Earnings, Economic Reports Boost Stocks
U.S. stocks rose, propelling the Standard & Poor's 500-stock index to its biggest weekly gain since March, as Goldman Sachs Group and Intel beat analysts' estimates and reports on manufacturing and retail sales signaled the economy is improving.
Goldman Sachs surged 11 percent to its highest price since September as it reported a record profit of $3.44 billion. Also, analyst Meredith Whitney gave the bank the only "buy" rating among eight companies she covers. Intel, the world's biggest chipmaker, added 17 percent and completed a seven-day rally as it reported twice as much profit as analysts forecast.
The S&P 500 rose 7 percent, to 940.38, for its steepest advance since the week ended March 13. The Dow Jones industrial average jumped 597.42 points, or 7.3 percent, to 8743.94. The Nasdaq composite index climbed 7.4 percent, to 1886.61.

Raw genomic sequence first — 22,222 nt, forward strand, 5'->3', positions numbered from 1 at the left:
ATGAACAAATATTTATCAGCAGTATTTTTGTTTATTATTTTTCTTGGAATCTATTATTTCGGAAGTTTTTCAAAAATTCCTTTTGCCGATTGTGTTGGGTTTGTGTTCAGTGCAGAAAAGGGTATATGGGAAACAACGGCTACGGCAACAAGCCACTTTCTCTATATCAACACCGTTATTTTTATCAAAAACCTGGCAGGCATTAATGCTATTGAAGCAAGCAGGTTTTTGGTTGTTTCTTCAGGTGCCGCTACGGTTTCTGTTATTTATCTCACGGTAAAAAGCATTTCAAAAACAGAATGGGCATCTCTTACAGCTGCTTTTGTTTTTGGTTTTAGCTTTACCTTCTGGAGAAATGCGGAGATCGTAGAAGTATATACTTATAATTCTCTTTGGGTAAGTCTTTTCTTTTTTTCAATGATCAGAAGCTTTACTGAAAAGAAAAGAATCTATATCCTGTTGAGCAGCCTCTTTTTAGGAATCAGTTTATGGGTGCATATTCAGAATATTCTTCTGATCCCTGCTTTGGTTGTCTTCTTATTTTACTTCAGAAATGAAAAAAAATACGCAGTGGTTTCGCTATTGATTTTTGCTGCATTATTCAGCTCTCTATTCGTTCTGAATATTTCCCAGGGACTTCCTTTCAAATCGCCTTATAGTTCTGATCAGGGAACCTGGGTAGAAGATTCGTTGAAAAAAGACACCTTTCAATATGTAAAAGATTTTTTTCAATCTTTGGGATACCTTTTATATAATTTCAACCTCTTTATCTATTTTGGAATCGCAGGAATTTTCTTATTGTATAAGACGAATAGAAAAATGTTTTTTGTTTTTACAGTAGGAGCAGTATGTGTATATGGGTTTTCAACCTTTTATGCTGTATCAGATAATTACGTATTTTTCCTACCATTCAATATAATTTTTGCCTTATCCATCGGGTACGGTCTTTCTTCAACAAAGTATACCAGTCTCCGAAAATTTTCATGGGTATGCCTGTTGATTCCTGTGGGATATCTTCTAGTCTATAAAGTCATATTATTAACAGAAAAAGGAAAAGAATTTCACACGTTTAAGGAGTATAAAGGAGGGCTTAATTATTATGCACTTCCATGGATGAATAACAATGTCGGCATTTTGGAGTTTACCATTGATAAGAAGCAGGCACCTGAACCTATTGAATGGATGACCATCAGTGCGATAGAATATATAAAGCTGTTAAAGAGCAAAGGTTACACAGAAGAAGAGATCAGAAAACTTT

"We're bullish," said Scott L. Wren, senior equity strategist at Wells Fargo Advisors in St. Louis. "Between now and the end of 2010, we're looking for the market to be up at least 25 percent."
The S&P 500 added 61.25 points last week, almost erasing the 67.08-point retreat from the four previous weeks, as Goldman Sachs, Intel and Johnson & Johnson helped allay concern that equities had risen faster than the outlook for corporate profits. S&P 500 companies that have reported second-quarter results since July 8 topped estimates by 16 percent, according to data compiled by Bloomberg. Thirty out of 38 beat projections.
Almost 150 companies in the S&P 500 are scheduled to report results this week, including Apple, Coca-Cola, McDonald's, Microsoft and Morgan Stanley. Analysts estimate that profits fell 33 percent in the second quarter and will drop 20 percent in the current period.
-- Bloomberg News